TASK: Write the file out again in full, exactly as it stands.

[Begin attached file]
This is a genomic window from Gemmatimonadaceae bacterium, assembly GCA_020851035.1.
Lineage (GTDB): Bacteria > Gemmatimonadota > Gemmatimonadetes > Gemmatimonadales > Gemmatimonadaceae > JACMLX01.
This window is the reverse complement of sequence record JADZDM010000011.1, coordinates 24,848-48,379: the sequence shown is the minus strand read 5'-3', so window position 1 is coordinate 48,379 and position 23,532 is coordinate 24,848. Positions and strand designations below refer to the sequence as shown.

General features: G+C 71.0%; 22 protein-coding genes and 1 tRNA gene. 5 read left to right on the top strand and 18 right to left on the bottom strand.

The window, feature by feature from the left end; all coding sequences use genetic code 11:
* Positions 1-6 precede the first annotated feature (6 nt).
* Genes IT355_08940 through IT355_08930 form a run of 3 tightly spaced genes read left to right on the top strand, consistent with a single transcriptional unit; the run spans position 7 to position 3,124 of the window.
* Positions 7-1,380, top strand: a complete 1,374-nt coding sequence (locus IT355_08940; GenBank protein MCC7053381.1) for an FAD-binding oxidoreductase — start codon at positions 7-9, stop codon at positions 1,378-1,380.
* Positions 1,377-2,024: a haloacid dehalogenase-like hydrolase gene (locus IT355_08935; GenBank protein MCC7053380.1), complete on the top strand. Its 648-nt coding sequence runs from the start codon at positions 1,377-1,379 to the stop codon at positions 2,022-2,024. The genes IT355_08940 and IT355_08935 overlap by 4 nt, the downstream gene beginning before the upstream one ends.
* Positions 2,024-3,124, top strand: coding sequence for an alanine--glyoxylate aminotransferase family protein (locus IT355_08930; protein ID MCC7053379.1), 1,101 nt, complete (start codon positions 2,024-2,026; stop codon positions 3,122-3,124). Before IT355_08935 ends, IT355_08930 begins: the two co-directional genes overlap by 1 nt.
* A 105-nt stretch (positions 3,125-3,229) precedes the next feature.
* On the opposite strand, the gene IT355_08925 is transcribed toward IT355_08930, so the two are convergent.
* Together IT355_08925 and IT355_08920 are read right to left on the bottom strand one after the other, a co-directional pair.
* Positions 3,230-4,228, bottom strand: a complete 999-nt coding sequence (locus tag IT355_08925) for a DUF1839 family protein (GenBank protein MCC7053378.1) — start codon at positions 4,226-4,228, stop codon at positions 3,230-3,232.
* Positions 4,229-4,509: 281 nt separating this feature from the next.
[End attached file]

This is a genomic window from Gemmatimonadaceae bacterium, assembly GCA_020851035.1.
Lineage (GTDB): Bacteria > Gemmatimonadota > Gemmatimonadetes > Gemmatimonadales > Gemmatimonadaceae > JACMLX01.
This window is the reverse complement of sequence record JADZDM010000011.1, coordinates 24,848-48,379: the sequence shown is the minus strand read 5'-3', so window position 1 is coordinate 48,379 and position 23,532 is coordinate 24,848. Positions and strand designations below refer to the sequence as shown.

General features: G+C 71.0%; 22 protein-coding genes and 1 tRNA gene. 5 read left to right on the top strand and 18 right to left on the bottom strand.

The window, feature by feature from the left end; all coding sequences use genetic code 11:
* Positions 1-6 precede the first annotated feature (6 nt).
* Genes IT355_08940 through IT355_08930 form a run of 3 tightly spaced genes read left to right on the top strand, consistent with a single transcriptional unit; the run spans position 7 to position 3,124 of the window.
* Positions 7-1,380, top strand: a complete 1,374-nt coding sequence (locus IT355_08940; GenBank protein MCC7053381.1) for an FAD-binding oxidoreductase — start codon at positions 7-9, stop codon at positions 1,378-1,380.
* Positions 1,377-2,024: a haloacid dehalogenase-like hydrolase gene (locus IT355_08935; GenBank protein MCC7053380.1), complete on the top strand. Its 648-nt coding sequence runs from the start codon at positions 1,377-1,379 to the stop codon at positions 2,022-2,024. The genes IT355_08940 and IT355_08935 overlap by 4 nt, the downstream gene beginning before the upstream one ends.
* Positions 2,024-3,124, top strand: coding sequence for an alanine--glyoxylate aminotransferase family protein (locus IT355_08930; protein ID MCC7053379.1), 1,101 nt, complete (start codon positions 2,024-2,026; stop codon positions 3,122-3,124). Before IT355_08935 ends, IT355_08930 begins: the two co-directional genes overlap by 1 nt.
* A 105-nt stretch (positions 3,125-3,229) precedes the next feature.
* On the opposite strand, the gene IT355_08925 is transcribed toward IT355_08930, so the two are convergent.
* Together IT355_08925 and IT355_08920 are read right to left on the bottom strand one after the other, a co-directional pair.
* Positions 3,230-4,228, bottom strand: a complete 999-nt coding sequence (locus tag IT355_08925) for a DUF1839 family protein (GenBank protein MCC7053378.1) — start codon at positions 4,226-4,228, stop codon at positions 3,230-3,232.
* Positions 4,229-4,509: 281 nt separating this feature from the next.